Phoenix Labs show off the design process behind Dauntless’ weighty combat system

Dauntless Combat

Following its initial trailer at The Game Awards a few weeks ago, action-RPG fans have been questioning the feel of combat in Dauntless. Hoping to answer some of the questions surrounding its systems, combat designer Chris Fox has released a short trailer and accompanying blog post, following the design process of Dauntless’ combat.

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As it is an action-RPG all about slaying massive monsters, Phoenix Labs went to the greats of the genre in order to find the foundation for Dauntless. Taking inspiration from games like Monster Hunter and Dark Souls, alongside Bayonetta and Devil May Cry, Fox and his design team wanted to make sure that every hit felt impactful. To that end, they broke down the act of hitting something into four main parts.

First off, is it fun to just swing a weapon around? By adding subtle screen shakes and visual trails whenever you swing your weapon, it makes just the act of flailing about fun, acting as a decent foundation for when you start actually hitting a monster.

Second, how does it feel to hit a stationary target like a rock? With hit stop and some directional impact effects, animators can convey the strength of a weapon as it hits a solid object. If the hit feels meek against something as solid as stone, it’s going to feel even worse when hitting flesh.

Thirdly, what is the monster’s reaction to a weapon hit? If you’re swinging a giant battleaxe, a beast should recoil in pain but if you’re using a nimble rapier, a lumbering behemoth should be able to shrug off a blow no problem. Matching the right reaction to a successful hit really sells the feel of a certain weapon and when your game centres around combat, it needs to feel rock solid.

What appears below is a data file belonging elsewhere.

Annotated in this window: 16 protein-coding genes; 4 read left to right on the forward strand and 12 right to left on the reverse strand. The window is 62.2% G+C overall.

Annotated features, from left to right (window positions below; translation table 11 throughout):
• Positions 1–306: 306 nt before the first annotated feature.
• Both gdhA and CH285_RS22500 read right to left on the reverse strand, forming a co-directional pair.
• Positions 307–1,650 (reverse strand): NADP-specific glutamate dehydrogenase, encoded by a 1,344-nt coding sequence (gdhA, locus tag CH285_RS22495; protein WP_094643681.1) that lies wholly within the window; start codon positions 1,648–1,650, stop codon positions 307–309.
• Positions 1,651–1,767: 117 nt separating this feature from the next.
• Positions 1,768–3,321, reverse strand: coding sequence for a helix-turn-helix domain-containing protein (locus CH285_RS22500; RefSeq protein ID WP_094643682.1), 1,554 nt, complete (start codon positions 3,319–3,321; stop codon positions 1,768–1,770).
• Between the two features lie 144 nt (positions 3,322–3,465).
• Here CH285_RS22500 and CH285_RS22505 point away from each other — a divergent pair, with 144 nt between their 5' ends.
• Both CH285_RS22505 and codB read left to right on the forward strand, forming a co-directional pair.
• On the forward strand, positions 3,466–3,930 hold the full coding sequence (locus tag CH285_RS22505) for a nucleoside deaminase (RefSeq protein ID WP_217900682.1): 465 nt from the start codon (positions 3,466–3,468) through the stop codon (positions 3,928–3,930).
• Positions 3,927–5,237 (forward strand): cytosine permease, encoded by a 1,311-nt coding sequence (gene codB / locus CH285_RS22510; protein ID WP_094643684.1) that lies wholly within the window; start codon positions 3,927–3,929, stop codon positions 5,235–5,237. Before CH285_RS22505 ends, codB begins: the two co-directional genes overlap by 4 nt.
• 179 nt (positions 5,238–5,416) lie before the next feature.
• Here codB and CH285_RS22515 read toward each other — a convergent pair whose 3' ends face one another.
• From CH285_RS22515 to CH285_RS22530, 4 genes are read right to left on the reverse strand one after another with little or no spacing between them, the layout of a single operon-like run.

Finally, it’s a matter of putting it all together with combos, stagger states, guard breaks and so on. To make sure that you aren’t just swinging a two ton axe round willy nilly, Dauntless has a stamina system, similar to a game like Monster Hunter or Dark Souls. Bigger weapons use up more stamina, with players having to balance their attacking stamina usage with their evading stamina usage. You could use all of your stamina on a super powered overhead axe strike, or you could leave some stamina available to cancel out of an axe charge, should you see a monster rearing up.

Based on the short pre-alpha footage, Phoenix Labs seems to be going in the right direction. The way you fight with an axe is incredibly similar to Monster Hunter, complete with a three-phased charge system to determine the strength of the swing. It looks suitably weighty with my only problem being the lack of response from the monster being attacked. Dauntless still is in pre-alpha, so much of the animations are subject to change.

Scheduled to release sometime in 2017 for PC, Dauntless is free to play and you can sign up for the beta right now by going to the Dauntless website. Expect more design videos and blog posts in the future as development continues.

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